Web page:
‘Everyone was frustrated’

At Wednesday’s meeting, Krissy Oechslin, chair of CATS’ Transit Services Advisory Committee, told of her experience Sunday at the bus station uptown, where she and others waited for two hours for the No. 9 bus to east Charlotte that was supposed to run every 30 minutes.

“Many people were waiting, and everyone was frustrated — people just trying to go home after their shifts working at a hotel or other businesses uptown,” she said.

One woman in a mobility scooter, she said, waited nearly two hours for a bus after having already taken the light rail and another bus. Oechslin said she paid for a Lyft ride for the woman because “it was unconscionable to strand her at the CTC for hours.”

Earlier in the week, she had written about the experience on Twitter. That drew a reply from Lewis, who called it “absolutely unacceptable!” and said, “That’s on me!”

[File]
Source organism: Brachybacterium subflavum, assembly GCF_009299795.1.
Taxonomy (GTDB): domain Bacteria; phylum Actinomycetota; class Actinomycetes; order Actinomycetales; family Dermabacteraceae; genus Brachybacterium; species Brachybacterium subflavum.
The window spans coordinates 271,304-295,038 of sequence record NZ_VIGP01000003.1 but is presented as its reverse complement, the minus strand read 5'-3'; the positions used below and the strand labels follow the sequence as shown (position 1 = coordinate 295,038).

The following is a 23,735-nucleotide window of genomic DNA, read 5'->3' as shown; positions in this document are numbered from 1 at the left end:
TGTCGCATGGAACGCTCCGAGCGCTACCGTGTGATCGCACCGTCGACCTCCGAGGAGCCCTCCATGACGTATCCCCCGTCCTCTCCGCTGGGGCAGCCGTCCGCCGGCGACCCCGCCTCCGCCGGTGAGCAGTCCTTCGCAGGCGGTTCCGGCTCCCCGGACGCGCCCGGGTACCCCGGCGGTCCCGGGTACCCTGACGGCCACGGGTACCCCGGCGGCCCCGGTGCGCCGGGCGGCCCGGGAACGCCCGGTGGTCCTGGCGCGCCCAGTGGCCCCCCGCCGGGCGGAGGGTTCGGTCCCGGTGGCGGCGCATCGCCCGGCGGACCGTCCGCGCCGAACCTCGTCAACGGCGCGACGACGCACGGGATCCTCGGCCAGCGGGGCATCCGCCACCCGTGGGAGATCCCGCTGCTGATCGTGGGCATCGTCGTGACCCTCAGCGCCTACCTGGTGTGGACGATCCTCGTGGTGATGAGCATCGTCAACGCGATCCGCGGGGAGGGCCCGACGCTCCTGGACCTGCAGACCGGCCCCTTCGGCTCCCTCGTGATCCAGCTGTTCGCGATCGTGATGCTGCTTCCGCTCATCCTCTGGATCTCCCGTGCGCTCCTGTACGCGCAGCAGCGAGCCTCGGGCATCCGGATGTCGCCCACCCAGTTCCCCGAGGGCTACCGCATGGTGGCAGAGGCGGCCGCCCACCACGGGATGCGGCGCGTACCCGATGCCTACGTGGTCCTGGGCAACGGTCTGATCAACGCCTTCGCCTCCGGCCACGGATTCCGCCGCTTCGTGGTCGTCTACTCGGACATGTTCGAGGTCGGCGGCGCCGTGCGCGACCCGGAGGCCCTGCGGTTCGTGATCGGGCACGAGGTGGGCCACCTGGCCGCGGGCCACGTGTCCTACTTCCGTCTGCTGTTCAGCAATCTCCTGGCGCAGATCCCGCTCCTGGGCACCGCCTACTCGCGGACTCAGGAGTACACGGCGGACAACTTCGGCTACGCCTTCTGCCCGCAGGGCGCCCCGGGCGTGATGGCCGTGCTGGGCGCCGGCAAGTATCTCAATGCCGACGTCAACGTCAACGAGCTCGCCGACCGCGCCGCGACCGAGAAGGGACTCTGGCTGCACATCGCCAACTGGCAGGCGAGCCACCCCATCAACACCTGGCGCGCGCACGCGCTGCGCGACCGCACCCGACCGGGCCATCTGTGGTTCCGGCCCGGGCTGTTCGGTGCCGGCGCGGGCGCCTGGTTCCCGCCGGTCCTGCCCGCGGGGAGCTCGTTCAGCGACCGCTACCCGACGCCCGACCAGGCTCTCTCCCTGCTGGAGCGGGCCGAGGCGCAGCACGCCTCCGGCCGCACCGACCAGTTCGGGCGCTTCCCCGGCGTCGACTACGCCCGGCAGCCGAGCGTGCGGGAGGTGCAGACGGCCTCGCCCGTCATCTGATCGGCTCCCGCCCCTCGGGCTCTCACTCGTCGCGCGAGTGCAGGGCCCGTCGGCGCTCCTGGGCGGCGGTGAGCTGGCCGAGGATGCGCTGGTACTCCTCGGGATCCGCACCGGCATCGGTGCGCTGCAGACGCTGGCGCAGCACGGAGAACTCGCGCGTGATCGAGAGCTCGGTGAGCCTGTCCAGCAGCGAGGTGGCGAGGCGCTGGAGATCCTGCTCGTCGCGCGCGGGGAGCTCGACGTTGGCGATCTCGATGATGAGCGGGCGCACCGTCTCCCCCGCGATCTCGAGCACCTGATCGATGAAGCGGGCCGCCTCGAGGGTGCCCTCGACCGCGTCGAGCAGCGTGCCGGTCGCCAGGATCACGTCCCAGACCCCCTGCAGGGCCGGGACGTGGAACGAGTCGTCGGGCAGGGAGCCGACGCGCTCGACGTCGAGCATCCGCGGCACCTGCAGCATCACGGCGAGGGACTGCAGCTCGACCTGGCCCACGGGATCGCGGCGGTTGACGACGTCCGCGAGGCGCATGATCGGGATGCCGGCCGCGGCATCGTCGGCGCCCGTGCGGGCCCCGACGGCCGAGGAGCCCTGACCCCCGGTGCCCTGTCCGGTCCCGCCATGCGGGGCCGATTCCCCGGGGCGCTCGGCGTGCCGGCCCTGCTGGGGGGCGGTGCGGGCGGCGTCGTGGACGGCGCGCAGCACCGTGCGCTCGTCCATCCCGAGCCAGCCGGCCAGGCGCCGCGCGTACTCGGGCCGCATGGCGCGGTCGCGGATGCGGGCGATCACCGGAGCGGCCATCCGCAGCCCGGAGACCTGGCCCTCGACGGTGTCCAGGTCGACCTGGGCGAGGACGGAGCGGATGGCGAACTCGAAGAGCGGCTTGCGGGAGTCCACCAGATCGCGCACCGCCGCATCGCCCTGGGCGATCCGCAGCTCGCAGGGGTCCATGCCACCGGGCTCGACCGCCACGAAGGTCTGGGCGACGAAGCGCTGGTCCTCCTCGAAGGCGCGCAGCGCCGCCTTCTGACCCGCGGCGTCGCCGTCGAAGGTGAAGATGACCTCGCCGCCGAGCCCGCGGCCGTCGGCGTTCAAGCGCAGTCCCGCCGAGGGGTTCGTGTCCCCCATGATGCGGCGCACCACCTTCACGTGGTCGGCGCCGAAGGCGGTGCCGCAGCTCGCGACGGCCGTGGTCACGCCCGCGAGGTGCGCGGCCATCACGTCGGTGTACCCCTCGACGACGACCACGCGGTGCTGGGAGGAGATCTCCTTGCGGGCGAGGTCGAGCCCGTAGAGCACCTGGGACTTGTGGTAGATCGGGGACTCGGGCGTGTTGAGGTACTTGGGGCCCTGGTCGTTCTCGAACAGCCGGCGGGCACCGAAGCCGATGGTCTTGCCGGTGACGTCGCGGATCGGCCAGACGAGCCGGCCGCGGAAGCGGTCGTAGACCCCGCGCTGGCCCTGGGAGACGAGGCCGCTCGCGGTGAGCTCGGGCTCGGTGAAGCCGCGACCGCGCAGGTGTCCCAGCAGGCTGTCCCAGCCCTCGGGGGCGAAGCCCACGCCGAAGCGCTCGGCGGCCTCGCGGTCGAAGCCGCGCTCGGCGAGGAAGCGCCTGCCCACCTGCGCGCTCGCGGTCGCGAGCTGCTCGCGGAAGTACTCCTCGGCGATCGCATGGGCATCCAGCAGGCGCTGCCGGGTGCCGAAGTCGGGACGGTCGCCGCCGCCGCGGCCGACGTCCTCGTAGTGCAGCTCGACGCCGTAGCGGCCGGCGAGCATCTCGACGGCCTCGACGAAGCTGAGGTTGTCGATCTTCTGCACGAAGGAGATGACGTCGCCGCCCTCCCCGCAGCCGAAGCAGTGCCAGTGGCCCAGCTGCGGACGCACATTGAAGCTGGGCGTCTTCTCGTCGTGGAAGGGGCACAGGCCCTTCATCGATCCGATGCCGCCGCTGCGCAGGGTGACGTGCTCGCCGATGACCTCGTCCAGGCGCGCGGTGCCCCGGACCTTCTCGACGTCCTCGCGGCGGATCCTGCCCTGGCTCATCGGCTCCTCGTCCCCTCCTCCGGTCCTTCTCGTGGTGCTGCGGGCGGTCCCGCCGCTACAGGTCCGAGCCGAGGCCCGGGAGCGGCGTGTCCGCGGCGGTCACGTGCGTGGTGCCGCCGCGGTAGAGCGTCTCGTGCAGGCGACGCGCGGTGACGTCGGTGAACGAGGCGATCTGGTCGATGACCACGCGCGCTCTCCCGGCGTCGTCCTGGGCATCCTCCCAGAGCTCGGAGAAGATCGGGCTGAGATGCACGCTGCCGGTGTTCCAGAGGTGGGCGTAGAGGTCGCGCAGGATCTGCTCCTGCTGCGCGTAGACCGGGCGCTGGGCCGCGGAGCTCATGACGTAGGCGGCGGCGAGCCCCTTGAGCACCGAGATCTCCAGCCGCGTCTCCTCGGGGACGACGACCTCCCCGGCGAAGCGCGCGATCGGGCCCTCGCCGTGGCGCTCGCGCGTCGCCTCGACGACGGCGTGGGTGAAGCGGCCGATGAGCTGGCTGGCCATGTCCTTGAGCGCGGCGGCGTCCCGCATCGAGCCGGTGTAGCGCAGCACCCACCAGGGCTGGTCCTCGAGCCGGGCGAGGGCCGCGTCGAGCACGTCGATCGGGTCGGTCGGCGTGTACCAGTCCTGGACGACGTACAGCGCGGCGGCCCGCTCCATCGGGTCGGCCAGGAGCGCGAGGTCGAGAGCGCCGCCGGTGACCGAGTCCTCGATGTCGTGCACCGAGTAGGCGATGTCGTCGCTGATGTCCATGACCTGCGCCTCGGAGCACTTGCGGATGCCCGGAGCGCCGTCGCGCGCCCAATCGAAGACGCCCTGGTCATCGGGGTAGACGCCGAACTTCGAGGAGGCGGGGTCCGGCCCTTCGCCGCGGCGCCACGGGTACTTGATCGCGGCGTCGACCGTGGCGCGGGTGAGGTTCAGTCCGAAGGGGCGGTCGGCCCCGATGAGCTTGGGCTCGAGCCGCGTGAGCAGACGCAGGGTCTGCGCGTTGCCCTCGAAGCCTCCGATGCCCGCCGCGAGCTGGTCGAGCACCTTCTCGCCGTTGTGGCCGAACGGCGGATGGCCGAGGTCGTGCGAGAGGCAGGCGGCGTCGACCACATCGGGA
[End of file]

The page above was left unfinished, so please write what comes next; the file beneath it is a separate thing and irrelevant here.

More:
Absolutely unacceptable! While @CATSRideTransit continues to have difficulties filling 100+ open bus operator positions we have to do better job communicating issues to riders. That’s on me!

— John Lewis (@johnlewcats) June 20, 2022

Lewis said he’s hopeful that a new union contract will provide more flexibility.

“The solution to this is higher salaries, better scheduling and closing the attendance policy loopholes that allow so many people to call off on a day-to-day basis,” he said. He added that CATS could also consider reducing service on weekdays to Saturday levels for several months.

Some members of the regional transit panel told Lewis they were astonished that CATS bus drivers are allowed 40 days of paid sick leave each year.

“Wow, 40 per year?” said Matthews Mayor John Higdon. “Nothing I’ve ever been involved in would allow an employee to lay out 40 days a year and maintain their employment. That’s excessive, in my view.”

Lewis replied: “Absolutely.”

This story was produced for Transit Time, a partnership between The Charlotte Ledger business newsletter, WFAE 90.7 and the UNC Charlotte Urban Institute.

Tony Mecia